transl. from Armenian and intro. by Agop Hacikyan; illust. by Talleen Hacikyan; versif. by Edward F. Franchuk
London: Gomidas Institute, 2007,
80 pp., 20 illustrations,
ISBN 978-1-903656-76-1, paperback
UK£12.00 / US$20.0
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Tork Angegh is a legendary Armenian hero or minor deity, the great-grandson of Hayk. According to Movses Khorenatsi, he was a giant of extraordinary force, who could hurl boulders across the seas, flatten the surfaces of rocks, and draw pictures on them with his fingernails. He was apparently called Angegh (un-gegh: not beautiful) because of his physical appearance.
It is generally assumed, however, that Tork Angegh is a combination of two deities, who have left traces of themselves in his name: Tarku, the ancient Anatolian deity of fertility, and Angegh, a pagan god who was venerated mainly in the province of Angegh, in south-western Armenia. Movses Khorenatsi also states that he was a prince of that province, hence the references in Armenian history to Angegha tun (the House of Angegh). According to this view, the name Tork Angegh means Tork of Angegh rather than Tork the Ugly.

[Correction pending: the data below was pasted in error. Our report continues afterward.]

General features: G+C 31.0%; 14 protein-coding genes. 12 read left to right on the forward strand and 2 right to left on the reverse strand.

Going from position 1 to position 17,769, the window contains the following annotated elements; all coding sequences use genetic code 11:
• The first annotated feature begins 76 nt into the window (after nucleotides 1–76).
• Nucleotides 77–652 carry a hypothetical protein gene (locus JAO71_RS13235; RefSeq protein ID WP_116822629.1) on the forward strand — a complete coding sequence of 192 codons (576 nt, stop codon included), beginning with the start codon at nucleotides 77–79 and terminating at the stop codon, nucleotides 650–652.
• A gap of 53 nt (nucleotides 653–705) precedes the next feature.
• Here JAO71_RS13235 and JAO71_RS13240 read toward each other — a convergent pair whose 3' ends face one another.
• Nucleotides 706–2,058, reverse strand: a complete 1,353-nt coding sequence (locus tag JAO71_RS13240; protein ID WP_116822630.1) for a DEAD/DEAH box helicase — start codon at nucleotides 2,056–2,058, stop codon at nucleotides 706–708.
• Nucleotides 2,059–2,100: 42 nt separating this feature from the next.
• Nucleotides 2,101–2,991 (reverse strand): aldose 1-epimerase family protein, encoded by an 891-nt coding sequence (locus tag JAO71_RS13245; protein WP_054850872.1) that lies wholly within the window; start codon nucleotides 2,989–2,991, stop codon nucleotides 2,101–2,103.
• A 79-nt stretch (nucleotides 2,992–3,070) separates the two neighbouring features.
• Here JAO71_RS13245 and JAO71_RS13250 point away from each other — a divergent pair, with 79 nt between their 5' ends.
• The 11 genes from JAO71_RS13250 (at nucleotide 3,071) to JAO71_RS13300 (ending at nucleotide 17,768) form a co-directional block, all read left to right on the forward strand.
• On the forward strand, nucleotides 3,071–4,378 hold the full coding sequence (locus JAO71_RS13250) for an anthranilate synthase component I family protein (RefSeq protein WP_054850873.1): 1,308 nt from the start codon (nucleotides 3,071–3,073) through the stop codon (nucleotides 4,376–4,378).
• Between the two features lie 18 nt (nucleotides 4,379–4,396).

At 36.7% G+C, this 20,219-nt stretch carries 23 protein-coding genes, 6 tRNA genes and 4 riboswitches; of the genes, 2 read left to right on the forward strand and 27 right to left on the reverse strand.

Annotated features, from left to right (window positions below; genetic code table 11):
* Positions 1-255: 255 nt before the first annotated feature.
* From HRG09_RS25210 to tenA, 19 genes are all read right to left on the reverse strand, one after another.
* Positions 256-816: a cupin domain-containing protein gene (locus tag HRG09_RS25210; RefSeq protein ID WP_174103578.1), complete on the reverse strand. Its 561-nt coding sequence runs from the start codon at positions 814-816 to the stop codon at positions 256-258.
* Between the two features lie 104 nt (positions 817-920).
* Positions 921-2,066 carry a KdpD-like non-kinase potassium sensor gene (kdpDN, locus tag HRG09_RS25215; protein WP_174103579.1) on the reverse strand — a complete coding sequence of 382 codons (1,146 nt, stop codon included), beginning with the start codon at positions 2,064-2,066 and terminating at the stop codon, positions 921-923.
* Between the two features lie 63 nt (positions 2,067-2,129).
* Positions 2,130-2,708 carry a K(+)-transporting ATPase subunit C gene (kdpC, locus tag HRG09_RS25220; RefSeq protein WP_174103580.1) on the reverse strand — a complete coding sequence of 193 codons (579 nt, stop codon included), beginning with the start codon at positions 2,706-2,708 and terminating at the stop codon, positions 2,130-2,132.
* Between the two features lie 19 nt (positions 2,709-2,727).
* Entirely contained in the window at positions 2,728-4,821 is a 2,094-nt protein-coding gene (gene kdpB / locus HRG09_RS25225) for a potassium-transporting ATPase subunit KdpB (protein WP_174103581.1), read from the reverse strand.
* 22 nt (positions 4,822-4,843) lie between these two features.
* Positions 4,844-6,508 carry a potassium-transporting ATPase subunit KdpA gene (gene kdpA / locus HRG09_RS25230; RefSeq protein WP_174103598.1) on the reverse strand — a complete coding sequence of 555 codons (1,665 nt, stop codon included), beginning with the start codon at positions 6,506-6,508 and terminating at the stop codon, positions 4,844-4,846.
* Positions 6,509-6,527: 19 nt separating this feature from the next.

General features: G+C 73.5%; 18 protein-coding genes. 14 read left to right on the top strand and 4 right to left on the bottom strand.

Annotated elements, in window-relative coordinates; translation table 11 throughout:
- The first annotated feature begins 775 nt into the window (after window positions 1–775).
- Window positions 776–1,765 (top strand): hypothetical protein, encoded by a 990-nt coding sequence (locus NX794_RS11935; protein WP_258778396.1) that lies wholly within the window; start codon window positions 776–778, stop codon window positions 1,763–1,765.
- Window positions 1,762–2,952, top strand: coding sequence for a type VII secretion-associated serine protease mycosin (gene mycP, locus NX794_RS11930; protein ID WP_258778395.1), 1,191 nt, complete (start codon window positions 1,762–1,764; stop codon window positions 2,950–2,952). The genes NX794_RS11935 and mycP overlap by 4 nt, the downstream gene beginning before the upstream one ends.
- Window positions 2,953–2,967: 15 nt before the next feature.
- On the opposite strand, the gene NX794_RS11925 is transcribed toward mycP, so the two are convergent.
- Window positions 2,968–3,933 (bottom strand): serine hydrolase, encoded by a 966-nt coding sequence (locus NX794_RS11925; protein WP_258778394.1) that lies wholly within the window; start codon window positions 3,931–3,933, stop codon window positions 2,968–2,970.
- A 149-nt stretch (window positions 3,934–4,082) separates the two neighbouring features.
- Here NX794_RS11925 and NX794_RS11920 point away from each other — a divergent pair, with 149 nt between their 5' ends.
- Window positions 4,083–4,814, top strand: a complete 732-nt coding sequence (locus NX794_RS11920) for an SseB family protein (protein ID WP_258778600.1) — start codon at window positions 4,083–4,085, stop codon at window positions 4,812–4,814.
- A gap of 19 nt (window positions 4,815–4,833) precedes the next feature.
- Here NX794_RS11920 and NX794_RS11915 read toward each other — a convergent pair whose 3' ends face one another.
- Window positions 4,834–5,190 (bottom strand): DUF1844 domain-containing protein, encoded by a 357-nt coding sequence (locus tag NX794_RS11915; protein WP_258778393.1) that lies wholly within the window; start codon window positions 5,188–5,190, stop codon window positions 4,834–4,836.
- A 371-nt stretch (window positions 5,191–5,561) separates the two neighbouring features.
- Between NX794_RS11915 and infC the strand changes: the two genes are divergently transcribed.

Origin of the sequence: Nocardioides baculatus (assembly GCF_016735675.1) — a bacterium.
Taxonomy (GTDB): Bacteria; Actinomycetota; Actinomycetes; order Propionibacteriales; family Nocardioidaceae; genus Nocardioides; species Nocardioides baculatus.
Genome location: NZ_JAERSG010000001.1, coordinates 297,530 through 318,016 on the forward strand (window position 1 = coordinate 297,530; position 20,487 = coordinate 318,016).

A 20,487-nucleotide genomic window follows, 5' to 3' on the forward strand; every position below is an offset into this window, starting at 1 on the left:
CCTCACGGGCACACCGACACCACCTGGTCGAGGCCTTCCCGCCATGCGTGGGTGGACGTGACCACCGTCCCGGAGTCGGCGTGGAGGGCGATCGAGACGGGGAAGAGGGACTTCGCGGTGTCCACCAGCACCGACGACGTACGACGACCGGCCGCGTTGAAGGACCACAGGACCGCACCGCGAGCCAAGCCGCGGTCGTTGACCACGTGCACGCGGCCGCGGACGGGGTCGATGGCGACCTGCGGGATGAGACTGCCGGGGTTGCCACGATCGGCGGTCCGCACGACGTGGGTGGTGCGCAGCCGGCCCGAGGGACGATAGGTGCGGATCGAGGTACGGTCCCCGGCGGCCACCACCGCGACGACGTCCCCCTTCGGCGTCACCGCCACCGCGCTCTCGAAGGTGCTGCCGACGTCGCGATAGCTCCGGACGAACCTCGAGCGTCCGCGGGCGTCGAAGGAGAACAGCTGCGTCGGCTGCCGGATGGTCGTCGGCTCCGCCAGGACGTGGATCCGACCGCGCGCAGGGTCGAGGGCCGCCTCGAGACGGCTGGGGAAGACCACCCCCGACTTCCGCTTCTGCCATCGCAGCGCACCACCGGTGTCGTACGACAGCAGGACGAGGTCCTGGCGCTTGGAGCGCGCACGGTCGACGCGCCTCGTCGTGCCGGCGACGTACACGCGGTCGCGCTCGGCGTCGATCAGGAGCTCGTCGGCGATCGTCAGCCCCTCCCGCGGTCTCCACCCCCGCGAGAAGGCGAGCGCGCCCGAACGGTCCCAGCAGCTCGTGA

It is also interesting to note that in the ancient Armenian translation of the Bible, the name of the Babylonian god Nargal (4 Kings 17: 30) is rendered Angegh.
ABOUT THE AUTHORS
Agop J. Hacikyan, is a Professor Emeritus of English (the Royal Military College of Canada) and the author of several articles, novels, monographs, and scholarly studies. He has translated and edited the works of major Armenian poets and fiction writers. He lives in Montreal.
Edward S. Franchuk has edited and translated several books and articles. His research interests include comparative literature of the nineteenth and twentieth centuries. He is currently a senior lecturer in English at the St-Jean campus of the Royal Military College of Canada. He lives in St. Jean-sur-Richelieu, Quebec.
Talleen Hacikyan has exhibited her art in North America, Latin America, Europe, Australia, and Taiwan. In 1991, she won the Grand Prix Loto-Québec for her illustration of Anne Hébert’s poem, and in 1993 she received the Prix Pierre-Henry, awarded by Pratt and Whitney Canada. She lives in Montreal.